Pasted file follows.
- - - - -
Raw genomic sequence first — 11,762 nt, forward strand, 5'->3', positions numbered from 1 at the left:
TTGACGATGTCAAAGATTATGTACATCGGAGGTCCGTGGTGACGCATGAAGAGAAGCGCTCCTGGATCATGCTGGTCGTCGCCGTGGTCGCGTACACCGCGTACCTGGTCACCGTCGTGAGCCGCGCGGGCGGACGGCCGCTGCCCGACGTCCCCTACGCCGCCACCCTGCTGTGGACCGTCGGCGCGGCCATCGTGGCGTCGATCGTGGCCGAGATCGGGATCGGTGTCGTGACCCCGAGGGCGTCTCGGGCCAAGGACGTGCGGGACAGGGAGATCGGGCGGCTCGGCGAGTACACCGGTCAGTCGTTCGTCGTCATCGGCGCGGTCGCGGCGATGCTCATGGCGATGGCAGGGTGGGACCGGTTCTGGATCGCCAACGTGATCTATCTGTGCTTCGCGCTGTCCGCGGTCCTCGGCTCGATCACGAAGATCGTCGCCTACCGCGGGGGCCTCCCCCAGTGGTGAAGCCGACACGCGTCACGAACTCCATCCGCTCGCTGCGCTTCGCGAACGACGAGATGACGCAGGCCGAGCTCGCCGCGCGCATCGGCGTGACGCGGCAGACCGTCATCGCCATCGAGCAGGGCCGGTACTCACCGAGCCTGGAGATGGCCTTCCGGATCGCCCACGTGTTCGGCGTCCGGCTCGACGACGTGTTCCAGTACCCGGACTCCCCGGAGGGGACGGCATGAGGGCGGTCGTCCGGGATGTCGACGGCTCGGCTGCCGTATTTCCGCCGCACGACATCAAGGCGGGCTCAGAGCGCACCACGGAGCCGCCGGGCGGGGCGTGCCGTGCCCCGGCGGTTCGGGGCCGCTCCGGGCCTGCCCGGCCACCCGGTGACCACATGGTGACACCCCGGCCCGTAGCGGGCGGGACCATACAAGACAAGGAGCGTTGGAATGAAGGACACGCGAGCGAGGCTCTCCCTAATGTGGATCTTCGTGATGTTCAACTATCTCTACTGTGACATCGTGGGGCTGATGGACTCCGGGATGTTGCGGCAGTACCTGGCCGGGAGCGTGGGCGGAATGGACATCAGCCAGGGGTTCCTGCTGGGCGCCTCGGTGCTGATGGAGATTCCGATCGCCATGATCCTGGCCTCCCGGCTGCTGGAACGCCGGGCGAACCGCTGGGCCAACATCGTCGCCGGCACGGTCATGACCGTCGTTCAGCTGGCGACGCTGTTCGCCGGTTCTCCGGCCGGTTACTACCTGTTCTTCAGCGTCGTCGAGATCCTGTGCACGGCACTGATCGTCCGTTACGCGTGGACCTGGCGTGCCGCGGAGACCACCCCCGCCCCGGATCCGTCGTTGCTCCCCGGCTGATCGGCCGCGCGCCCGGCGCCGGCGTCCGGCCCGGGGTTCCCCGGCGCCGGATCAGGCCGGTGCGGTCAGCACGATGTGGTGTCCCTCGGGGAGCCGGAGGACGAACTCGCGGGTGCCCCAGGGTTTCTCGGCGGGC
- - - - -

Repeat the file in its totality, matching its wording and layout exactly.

Raw genomic sequence first — 11,762 nt, forward strand, 5'->3', positions numbered from 1 at the left:
TTGACGATGTCAAAGATTATGTACATCGGAGGTCCGTGGTGACGCATGAAGAGAAGCGCTCCTGGATCATGCTGGTCGTCGCCGTGGTCGCGTACACCGCGTACCTGGTCACCGTCGTGAGCCGCGCGGGCGGACGGCCGCTGCCCGACGTCCCCTACGCCGCCACCCTGCTGTGGACCGTCGGCGCGGCCATCGTGGCGTCGATCGTGGCCGAGATCGGGATCGGTGTCGTGACCCCGAGGGCGTCTCGGGCCAAGGACGTGCGGGACAGGGAGATCGGGCGGCTCGGCGAGTACACCGGTCAGTCGTTCGTCGTCATCGGCGCGGTCGCGGCGATGCTCATGGCGATGGCAGGGTGGGACCGGTTCTGGATCGCCAACGTGATCTATCTGTGCTTCGCGCTGTCCGCGGTCCTCGGCTCGATCACGAAGATCGTCGCCTACCGCGGGGGCCTCCCCCAGTGGTGAAGCCGACACGCGTCACGAACTCCATCCGCTCGCTGCGCTTCGCGAACGACGAGATGACGCAGGCCGAGCTCGCCGCGCGCATCGGCGTGACGCGGCAGACCGTCATCGCCATCGAGCAGGGCCGGTACTCACCGAGCCTGGAGATGGCCTTCCGGATCGCCCACGTGTTCGGCGTCCGGCTCGACGACGTGTTCCAGTACCCGGACTCCCCGGAGGGGACGGCATGAGGGCGGTCGTCCGGGATGTCGACGGCTCGGCTGCCGTATTTCCGCCGCACGACATCAAGGCGGGCTCAGAGCGCACCACGGAGCCGCCGGGCGGGGCGTGCCGTGCCCCGGCGGTTCGGGGCCGCTCCGGGCCTGCCCGGCCACCCGGTGACCACATGGTGACACCCCGGCCCGTAGCGGGCGGGACCATACAAGACAAGGAGCGTTGGAATGAAGGACACGCGAGCGAGGCTCTCCCTAATGTGGATCTTCGTGATGTTCAACTATCTCTACTGTGACATCGTGGGGCTGATGGACTCCGGGATGTTGCGGCAGTACCTGGCCGGGAGCGTGGGCGGAATGGACATCAGCCAGGGGTTCCTGCTGGGCGCCTCGGTGCTGATGGAGATTCCGATCGCCATGATCCTGGCCTCCCGGCTGCTGGAACGCCGGGCGAACCGCTGGGCCAACATCGTCGCCGGCACGGTCATGACCGTCGTTCAGCTGGCGACGCTGTTCGCCGGTTCTCCGGCCGGTTACTACCTGTTCTTCAGCGTCGTCGAGATCCTGTGCACGGCACTGATCGTCCGTTACGCGTGGACCTGGCGTGCCGCGGAGACCACCCCCGCCCCGGATCCGTCGTTGCTCCCCGGCTGATCGGCCGCGCGCCCGGCGCCGGCGTCCGGCCCGGGGTTCCCCGGCGCCGGATCAGGCCGGTGCGGTCAGCACGATGTGGTGTCCCTCGGGGAGCCGGAGGACGAACTCGCGGGTGCCCCAGGGTTTCTCGGCGGGC